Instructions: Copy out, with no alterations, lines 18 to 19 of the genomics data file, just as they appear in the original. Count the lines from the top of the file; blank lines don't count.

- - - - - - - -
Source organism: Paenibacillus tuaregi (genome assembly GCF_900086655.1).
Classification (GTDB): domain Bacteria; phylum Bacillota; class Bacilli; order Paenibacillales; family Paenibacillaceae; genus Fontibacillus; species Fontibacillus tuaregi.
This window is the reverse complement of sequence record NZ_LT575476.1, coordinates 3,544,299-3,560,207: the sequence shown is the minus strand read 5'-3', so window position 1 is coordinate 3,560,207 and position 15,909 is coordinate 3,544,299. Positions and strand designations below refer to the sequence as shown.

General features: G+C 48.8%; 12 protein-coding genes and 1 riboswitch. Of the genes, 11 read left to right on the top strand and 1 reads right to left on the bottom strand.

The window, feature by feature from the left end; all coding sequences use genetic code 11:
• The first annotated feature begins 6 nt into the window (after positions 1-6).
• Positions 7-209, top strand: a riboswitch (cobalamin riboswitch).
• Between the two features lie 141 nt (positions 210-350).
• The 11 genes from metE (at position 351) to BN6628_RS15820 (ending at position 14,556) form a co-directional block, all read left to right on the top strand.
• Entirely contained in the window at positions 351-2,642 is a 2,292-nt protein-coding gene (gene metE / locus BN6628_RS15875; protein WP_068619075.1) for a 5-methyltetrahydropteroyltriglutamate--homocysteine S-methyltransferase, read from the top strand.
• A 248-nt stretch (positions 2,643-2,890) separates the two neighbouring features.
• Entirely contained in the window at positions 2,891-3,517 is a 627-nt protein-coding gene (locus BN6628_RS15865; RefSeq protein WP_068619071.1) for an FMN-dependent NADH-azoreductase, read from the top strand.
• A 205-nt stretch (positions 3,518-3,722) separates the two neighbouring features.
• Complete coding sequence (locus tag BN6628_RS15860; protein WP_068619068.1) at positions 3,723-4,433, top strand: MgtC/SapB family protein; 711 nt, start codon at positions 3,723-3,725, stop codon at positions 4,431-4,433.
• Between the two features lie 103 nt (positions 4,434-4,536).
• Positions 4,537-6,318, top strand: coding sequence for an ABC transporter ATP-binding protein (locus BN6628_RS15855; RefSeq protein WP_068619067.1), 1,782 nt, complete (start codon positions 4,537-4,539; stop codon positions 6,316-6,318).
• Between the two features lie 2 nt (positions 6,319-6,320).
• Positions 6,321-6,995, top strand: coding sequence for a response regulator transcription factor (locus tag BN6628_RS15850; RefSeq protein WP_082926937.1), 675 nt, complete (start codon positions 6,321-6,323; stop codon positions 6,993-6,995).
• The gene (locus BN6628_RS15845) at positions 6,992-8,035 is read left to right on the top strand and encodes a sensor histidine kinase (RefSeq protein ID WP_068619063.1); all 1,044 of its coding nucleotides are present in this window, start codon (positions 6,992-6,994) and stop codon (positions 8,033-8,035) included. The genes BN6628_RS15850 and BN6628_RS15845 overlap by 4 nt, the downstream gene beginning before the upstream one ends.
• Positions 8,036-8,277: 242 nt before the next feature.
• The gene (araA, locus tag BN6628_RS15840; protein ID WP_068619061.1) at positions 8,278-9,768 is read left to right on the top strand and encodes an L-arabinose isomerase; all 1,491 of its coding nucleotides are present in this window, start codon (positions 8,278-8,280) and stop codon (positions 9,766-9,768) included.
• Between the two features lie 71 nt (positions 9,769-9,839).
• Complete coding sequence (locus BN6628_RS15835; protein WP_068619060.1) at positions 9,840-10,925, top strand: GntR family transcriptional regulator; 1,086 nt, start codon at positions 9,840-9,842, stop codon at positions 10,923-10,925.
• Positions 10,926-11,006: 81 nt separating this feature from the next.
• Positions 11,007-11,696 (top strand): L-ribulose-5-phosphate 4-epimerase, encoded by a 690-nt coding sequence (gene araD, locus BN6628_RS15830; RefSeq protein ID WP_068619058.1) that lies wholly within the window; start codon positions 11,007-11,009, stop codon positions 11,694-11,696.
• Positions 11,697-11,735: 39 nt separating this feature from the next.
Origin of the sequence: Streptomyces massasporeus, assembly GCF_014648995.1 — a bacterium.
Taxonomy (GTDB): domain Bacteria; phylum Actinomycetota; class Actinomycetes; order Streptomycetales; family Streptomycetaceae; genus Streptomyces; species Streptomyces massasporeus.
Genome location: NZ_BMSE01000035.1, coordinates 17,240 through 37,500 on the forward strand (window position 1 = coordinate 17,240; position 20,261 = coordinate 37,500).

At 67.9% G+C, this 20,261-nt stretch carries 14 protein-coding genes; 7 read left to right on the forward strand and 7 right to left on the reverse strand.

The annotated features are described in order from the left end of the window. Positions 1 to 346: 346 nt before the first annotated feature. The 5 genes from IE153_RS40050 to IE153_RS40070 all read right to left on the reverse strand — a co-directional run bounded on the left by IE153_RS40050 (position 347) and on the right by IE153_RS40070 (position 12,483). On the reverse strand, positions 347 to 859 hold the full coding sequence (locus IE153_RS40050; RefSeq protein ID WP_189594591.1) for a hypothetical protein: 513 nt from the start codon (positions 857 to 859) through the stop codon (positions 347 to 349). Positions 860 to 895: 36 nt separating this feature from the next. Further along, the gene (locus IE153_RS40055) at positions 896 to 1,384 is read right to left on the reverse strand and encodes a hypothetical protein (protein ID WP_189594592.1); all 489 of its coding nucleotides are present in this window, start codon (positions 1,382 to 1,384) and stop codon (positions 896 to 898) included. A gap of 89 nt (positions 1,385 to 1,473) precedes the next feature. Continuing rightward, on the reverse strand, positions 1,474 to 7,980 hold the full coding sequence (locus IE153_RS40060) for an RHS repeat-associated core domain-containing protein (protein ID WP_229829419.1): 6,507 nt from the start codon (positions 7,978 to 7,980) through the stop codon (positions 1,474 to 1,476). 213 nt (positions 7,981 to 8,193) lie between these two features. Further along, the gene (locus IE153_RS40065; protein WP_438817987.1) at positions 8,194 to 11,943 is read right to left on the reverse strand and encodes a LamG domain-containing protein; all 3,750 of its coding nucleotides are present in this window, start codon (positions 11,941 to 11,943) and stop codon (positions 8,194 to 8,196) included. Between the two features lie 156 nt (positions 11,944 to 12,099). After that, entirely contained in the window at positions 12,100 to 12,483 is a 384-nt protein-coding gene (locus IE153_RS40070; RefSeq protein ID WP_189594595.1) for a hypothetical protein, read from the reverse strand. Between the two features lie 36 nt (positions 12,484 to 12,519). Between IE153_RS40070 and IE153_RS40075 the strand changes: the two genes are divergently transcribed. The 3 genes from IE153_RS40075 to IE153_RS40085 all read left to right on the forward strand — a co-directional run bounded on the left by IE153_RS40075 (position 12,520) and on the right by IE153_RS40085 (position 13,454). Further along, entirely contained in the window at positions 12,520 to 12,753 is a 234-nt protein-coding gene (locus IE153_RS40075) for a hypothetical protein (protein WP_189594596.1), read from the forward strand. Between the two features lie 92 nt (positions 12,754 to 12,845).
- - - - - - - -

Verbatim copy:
• Positions 6,321-6,995, top strand: coding sequence for a response regulator transcription factor (locus tag BN6628_RS15850; RefSeq protein WP_082926937.1), 675 nt, complete (start codon positions 6,321-6,323; stop codon positions 6,993-6,995).
• The gene (locus BN6628_RS15845) at positions 6,992-8,035 is read left to right on the top strand and encodes a sensor histidine kinase (RefSeq protein ID WP_068619063.1); all 1,044 of its coding nucleotides are present in this window, start codon (positions 6,992-6,994) and stop codon (positions 8,033-8,035) included. The genes BN6628_RS15850 and BN6628_RS15845 overlap by 4 nt, the downstream gene beginning before the upstream one ends.